Wolfgang Amadeus Phoenix Turns 10

Wolfgang Amadeus Phoenix Turns 10

The year was 2009; the song was “1901.” Even more so than “My Girls,” “Two Weeks,” and “Stillness Is The Move” — and arguably only eclipsed by the long-tail dominance of Oracular Spectacular’s troika of hits — the lead single from Phoenix’s cheekily titled Wolfgang Amadeus Phoenix became the ambient hum of the year’s indie crossover boom. The album turns 10 years old this Saturday, and in keeping with the rising tide of 2009 nostalgia, it’s time to flash back.

Nowadays it sounds like a car commercial because that’s exactly what it became. But when Phoenix released “1901” at the end of winter, its synth-powered update on the lite guitar-pop mastery of It’s Never Been Like That simply sounded great. “It’s logical growth, really,” my Stereogum predecessor Amrit Singh blogged at the time. After all, “Guitarist Laurent Brancowitz was in a band with Thomas Bangalter and Guy-Manuel de Homem-Christo aka Daft Punk once upon a day.” Brancowitz himself saw Wolfgang Amadeus Phoenix as a return to the sophisticated gloss of the band’s debut United, before they had the bright idea to turn indie rock into yacht rock, although in the same interview frontman Thomas Mars proclaimed, “The last record was about our present, this one is about our future.”

Whichever direction they were moving, “1901” was the sort of song that makes you want to come along, sleek and propulsive and absurdly catchy — also just plain absurd, thanks to Mars’ notoriously inscrutable lyrics. The way those keyboard blasts sliced across that steady Strokes guitar churn made for a hell of a hook even before Mars beamed in with his holographic melodies, capped off by a hall-of-fame mondegreen for a chorus. Or was it just me who long assumed Mars was singing, “Fallin’, fallin’, fallin’, fallin'”? (Real lyrics: “Fold it, fold it, fold it, fold it!”) Phoenix fans immediately dug it, and soon indie listeners in general did too. And then the album dropped, summer kicked in, and “1901” was everywhere.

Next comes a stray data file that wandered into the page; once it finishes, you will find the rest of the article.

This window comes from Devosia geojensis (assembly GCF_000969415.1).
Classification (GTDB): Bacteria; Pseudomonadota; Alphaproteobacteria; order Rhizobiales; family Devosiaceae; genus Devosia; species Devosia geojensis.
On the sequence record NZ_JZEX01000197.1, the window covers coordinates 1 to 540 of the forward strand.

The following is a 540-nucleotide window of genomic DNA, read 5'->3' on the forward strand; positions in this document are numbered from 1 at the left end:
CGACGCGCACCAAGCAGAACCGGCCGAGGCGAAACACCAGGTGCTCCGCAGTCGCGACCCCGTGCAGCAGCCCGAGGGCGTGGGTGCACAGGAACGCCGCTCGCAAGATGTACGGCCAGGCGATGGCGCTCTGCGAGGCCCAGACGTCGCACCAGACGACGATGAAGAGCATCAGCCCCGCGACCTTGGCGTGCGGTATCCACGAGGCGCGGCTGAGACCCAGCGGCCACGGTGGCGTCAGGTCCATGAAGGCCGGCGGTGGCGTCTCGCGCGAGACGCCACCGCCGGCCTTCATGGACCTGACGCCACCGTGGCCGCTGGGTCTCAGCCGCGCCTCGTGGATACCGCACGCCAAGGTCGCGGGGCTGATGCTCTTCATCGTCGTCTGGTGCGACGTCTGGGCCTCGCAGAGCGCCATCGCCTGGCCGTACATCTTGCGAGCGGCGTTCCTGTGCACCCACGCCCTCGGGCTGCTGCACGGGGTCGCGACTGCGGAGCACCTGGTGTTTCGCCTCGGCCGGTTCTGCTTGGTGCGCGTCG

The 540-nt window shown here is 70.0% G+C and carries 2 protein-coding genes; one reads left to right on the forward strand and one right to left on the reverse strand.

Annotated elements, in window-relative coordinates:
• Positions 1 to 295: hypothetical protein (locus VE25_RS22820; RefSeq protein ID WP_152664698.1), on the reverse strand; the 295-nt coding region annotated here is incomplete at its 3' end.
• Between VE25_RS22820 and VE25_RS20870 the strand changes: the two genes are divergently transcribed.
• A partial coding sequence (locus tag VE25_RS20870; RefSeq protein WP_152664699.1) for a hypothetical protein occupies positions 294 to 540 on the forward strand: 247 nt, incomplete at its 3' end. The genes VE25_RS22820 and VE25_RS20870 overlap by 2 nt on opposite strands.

So were Phoenix themselves. They maintained a ridiculous schedule throughout 2009, appearing on every late-night TV show and at seemingly every festival in the world. (Watching them kick out the jams before Crystal Castles and Girl Talk was the highlight of my one and only trip to Bonnaroo; choosing the aforementioned MGMT over Nine Inch Nails was my biggest mistake.) Thus, the eventual onslaught of syncs felt inevitable. Soon you could hear “1901” in both Gossip Girl and the rebooted Melrose Place, in PlayStation ads and PlayStation games alike. For one luxury automaker, it was out with “Rock And Roll,” in with French indie pop. A voiceover touted the SRX as “the Cadillac of crossovers,” a description that worked just as well for the song in the ad.

Remarkably, “1901” still had a ways to climb. It wouldn’t reach its #84 peak on the Billboard Hot 100 until January 2010. A month later it crested at #1 on the alternative charts, right around the time Phoenix won the Grammy for Best Alternative Album. For once, the Recording Academy got it right. The glory of Wolfgang Amadeus Phoenix is that its other nine tracks are in the same league as “1901.” Some of them might even be better. For the second album in a row, Phoenix had honed in on an immensely appealing aesthetic and applied it to a batch of pop songs so effervescent you might not notice the meticulous craftsmanship.